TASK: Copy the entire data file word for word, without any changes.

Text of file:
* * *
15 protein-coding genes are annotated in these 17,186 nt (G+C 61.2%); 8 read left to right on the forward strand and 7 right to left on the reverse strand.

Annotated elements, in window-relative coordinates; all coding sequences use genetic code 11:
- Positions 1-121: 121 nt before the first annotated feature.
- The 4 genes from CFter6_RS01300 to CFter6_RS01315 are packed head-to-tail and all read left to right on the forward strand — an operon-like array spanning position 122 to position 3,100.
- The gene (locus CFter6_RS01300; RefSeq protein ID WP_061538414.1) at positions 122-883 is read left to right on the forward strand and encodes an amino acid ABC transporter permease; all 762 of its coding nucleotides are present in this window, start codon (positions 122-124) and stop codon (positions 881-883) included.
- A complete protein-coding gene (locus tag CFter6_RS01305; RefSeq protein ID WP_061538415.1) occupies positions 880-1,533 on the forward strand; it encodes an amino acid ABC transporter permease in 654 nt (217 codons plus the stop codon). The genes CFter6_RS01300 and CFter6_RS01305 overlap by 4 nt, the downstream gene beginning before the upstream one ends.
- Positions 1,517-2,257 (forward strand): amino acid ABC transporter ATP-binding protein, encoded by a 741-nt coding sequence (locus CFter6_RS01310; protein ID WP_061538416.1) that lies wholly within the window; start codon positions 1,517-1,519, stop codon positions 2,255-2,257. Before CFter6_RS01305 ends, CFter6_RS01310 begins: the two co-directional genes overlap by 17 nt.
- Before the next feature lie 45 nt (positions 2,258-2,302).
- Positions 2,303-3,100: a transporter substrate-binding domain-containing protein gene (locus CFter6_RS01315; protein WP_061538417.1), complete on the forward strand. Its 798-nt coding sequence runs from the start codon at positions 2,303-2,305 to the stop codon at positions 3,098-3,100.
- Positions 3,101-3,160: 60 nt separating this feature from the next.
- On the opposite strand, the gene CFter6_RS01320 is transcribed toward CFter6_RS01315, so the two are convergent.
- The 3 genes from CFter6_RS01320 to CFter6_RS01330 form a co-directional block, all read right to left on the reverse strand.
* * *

15 protein-coding genes are annotated in these 17,186 nt (G+C 61.2%); 8 read left to right on the forward strand and 7 right to left on the reverse strand.

Annotated elements, in window-relative coordinates; all coding sequences use genetic code 11:
- Positions 1-121: 121 nt before the first annotated feature.
- The 4 genes from CFter6_RS01300 to CFter6_RS01315 are packed head-to-tail and all read left to right on the forward strand — an operon-like array spanning position 122 to position 3,100.
- The gene (locus CFter6_RS01300; RefSeq protein ID WP_061538414.1) at positions 122-883 is read left to right on the forward strand and encodes an amino acid ABC transporter permease; all 762 of its coding nucleotides are present in this window, start codon (positions 122-124) and stop codon (positions 881-883) included.
- A complete protein-coding gene (locus tag CFter6_RS01305; RefSeq protein ID WP_061538415.1) occupies positions 880-1,533 on the forward strand; it encodes an amino acid ABC transporter permease in 654 nt (217 codons plus the stop codon). The genes CFter6_RS01300 and CFter6_RS01305 overlap by 4 nt, the downstream gene beginning before the upstream one ends.
- Positions 1,517-2,257 (forward strand): amino acid ABC transporter ATP-binding protein, encoded by a 741-nt coding sequence (locus CFter6_RS01310; protein ID WP_061538416.1) that lies wholly within the window; start codon positions 1,517-1,519, stop codon positions 2,255-2,257. Before CFter6_RS01305 ends, CFter6_RS01310 begins: the two co-directional genes overlap by 17 nt.
- Before the next feature lie 45 nt (positions 2,258-2,302).
- Positions 2,303-3,100: a transporter substrate-binding domain-containing protein gene (locus CFter6_RS01315; protein WP_061538417.1), complete on the forward strand. Its 798-nt coding sequence runs from the start codon at positions 2,303-2,305 to the stop codon at positions 3,098-3,100.
- Positions 3,101-3,160: 60 nt separating this feature from the next.
- On the opposite strand, the gene CFter6_RS01320 is transcribed toward CFter6_RS01315, so the two are convergent.
- The 3 genes from CFter6_RS01320 to CFter6_RS01330 form a co-directional block, all read right to left on the reverse strand.